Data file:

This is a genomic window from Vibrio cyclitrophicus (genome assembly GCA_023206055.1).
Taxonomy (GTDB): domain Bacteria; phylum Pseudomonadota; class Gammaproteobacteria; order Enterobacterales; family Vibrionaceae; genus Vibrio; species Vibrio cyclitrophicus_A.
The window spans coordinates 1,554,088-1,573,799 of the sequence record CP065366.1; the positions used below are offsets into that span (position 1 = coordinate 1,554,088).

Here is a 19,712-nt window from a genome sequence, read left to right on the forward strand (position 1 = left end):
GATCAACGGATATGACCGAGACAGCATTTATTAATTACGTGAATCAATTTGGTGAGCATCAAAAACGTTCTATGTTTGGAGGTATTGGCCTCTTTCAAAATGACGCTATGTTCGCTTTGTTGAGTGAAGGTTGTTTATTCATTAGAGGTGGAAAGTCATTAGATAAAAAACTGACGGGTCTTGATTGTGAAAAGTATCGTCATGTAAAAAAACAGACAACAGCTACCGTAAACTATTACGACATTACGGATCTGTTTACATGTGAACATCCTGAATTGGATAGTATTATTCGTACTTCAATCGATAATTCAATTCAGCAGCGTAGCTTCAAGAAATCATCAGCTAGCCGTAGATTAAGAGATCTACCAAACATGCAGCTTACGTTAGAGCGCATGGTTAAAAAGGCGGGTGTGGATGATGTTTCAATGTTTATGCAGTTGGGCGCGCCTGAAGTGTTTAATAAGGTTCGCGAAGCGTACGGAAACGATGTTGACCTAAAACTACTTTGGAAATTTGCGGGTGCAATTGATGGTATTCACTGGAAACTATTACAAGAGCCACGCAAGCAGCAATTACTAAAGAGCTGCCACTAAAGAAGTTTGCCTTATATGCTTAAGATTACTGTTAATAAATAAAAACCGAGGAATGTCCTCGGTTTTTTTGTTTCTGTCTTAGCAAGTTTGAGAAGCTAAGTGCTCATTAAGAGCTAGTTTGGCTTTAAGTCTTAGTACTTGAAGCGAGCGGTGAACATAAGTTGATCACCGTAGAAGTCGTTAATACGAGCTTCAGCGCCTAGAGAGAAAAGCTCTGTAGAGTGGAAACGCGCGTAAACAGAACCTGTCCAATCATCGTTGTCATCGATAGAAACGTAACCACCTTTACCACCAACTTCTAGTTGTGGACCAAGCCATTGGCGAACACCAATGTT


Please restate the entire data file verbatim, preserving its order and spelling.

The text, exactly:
This is a genomic window from Vibrio cyclitrophicus (genome assembly GCA_023206055.1).
Taxonomy (GTDB): domain Bacteria; phylum Pseudomonadota; class Gammaproteobacteria; order Enterobacterales; family Vibrionaceae; genus Vibrio; species Vibrio cyclitrophicus_A.
The window spans coordinates 1,554,088-1,573,799 of the sequence record CP065366.1; the positions used below are offsets into that span (position 1 = coordinate 1,554,088).

Here is a 19,712-nt window from a genome sequence, read left to right on the forward strand (position 1 = left end):
GATCAACGGATATGACCGAGACAGCATTTATTAATTACGTGAATCAATTTGGTGAGCATCAAAAACGTTCTATGTTTGGAGGTATTGGCCTCTTTCAAAATGACGCTATGTTCGCTTTGTTGAGTGAAGGTTGTTTATTCATTAGAGGTGGAAAGTCATTAGATAAAAAACTGACGGGTCTTGATTGTGAAAAGTATCGTCATGTAAAAAAACAGACAACAGCTACCGTAAACTATTACGACATTACGGATCTGTTTACATGTGAACATCCTGAATTGGATAGTATTATTCGTACTTCAATCGATAATTCAATTCAGCAGCGTAGCTTCAAGAAATCATCAGCTAGCCGTAGATTAAGAGATCTACCAAACATGCAGCTTACGTTAGAGCGCATGGTTAAAAAGGCGGGTGTGGATGATGTTTCAATGTTTATGCAGTTGGGCGCGCCTGAAGTGTTTAATAAGGTTCGCGAAGCGTACGGAAACGATGTTGACCTAAAACTACTTTGGAAATTTGCGGGTGCAATTGATGGTATTCACTGGAAACTATTACAAGAGCCACGCAAGCAGCAATTACTAAAGAGCTGCCACTAAAGAAGTTTGCCTTATATGCTTAAGATTACTGTTAATAAATAAAAACCGAGGAATGTCCTCGGTTTTTTTGTTTCTGTCTTAGCAAGTTTGAGAAGCTAAGTGCTCATTAAGAGCTAGTTTGGCTTTAAGTCTTAGTACTTGAAGCGAGCGGTGAACATAAGTTGATCACCGTAGAAGTCGTTAATACGAGCTTCAGCGCCTAGAGAGAAAAGCTCTGTAGAGTGGAAACGCGCGTAAACAGAACCTGTCCAATCATCGTTGTCATCGATAGAAACGTAACCACCTTTACCACCAACTTCTAGTTGTGGACCAAGCCATTGGCGAACACCAATGTT